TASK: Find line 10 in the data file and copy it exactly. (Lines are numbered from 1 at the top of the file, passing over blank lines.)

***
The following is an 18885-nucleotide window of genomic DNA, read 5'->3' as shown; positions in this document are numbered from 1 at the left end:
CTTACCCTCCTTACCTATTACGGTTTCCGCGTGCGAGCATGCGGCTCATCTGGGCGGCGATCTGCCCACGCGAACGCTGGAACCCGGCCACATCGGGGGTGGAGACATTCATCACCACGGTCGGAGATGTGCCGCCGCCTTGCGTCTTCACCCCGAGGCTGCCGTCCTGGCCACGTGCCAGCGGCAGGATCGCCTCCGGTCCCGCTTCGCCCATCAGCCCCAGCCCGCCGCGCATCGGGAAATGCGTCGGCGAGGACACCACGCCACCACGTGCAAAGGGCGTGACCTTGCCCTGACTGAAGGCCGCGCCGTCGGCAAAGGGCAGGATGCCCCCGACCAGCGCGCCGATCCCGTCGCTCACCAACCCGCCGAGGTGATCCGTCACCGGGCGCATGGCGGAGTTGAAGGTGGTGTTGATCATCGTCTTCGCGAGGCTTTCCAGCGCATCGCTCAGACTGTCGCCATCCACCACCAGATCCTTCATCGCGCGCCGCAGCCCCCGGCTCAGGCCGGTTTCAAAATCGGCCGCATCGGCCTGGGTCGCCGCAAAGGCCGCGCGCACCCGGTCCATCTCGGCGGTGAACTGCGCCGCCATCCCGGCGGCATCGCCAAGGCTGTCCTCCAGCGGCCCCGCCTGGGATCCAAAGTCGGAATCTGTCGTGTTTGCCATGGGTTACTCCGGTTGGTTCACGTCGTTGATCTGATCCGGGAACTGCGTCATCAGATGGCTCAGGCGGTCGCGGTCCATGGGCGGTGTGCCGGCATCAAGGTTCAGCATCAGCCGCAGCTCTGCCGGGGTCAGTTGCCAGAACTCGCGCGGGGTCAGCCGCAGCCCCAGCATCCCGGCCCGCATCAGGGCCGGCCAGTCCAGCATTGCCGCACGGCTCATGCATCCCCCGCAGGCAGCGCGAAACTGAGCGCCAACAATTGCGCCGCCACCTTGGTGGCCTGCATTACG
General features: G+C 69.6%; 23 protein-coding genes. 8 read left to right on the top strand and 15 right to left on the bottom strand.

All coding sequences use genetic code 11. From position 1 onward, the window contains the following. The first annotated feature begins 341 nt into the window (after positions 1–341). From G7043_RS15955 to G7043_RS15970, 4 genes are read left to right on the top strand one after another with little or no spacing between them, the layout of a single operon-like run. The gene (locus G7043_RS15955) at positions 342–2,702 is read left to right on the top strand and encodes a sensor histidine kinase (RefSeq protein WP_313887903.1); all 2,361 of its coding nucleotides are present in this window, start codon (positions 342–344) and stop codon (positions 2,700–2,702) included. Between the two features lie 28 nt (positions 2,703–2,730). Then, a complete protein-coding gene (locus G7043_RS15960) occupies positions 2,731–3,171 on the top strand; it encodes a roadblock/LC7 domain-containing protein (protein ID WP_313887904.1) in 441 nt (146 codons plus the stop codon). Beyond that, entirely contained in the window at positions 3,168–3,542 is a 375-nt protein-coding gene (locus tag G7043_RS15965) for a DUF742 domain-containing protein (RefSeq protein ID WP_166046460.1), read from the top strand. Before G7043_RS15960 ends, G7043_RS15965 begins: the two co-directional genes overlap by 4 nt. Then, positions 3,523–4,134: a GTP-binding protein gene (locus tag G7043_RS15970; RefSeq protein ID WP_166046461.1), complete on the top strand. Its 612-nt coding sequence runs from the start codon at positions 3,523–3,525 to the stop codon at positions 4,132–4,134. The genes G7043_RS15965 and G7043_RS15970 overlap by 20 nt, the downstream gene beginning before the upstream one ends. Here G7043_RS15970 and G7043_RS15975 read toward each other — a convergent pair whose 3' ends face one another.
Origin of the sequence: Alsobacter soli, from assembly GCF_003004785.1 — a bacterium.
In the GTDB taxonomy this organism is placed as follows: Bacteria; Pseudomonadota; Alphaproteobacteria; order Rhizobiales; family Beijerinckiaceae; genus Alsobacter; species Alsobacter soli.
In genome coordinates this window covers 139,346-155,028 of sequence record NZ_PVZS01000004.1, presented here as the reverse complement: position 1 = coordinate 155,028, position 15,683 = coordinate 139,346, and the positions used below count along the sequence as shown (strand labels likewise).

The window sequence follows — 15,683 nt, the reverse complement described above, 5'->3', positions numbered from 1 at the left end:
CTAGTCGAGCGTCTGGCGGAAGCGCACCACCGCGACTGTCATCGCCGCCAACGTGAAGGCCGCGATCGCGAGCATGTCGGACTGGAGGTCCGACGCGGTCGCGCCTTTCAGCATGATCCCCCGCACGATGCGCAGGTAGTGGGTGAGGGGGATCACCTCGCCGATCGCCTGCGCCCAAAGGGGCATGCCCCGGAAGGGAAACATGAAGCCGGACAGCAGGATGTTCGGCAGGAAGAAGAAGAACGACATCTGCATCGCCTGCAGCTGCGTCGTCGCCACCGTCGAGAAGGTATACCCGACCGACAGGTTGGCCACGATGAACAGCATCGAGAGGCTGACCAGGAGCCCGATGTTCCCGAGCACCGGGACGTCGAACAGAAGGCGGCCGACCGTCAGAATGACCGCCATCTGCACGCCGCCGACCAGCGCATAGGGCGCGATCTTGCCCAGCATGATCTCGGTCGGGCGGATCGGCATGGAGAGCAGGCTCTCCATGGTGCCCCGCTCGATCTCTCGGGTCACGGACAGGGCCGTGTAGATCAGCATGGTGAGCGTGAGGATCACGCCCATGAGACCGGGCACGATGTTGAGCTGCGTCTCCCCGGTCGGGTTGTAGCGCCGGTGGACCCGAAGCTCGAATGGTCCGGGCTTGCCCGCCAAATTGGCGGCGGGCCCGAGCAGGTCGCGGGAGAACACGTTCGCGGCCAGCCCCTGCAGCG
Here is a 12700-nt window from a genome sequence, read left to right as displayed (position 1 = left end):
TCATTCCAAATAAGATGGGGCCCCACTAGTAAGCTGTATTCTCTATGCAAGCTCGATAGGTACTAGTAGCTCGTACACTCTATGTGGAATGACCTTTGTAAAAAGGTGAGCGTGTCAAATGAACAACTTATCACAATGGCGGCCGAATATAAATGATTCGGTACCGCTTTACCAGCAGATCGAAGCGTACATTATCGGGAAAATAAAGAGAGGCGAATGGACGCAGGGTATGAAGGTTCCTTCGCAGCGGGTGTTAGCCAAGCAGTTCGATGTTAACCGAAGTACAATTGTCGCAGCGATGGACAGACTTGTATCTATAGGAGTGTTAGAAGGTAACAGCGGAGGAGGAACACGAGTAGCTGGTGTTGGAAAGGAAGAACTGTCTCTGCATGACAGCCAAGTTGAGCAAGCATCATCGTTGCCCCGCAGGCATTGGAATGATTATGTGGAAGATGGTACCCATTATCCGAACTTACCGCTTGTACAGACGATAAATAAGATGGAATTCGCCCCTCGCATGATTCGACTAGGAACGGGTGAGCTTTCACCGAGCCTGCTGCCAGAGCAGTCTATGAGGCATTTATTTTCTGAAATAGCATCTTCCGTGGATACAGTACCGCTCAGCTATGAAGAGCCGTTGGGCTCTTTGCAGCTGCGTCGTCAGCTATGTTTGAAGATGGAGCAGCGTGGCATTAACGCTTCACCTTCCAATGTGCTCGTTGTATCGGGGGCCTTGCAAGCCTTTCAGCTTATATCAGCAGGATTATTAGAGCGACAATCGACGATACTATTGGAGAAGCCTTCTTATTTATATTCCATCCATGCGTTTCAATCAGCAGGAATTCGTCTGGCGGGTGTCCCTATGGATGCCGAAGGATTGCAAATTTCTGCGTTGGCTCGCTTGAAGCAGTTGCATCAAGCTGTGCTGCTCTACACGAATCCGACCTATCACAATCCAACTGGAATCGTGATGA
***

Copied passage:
Here is a 12700-nt window from a genome sequence, read left to right as displayed (position 1 = left end):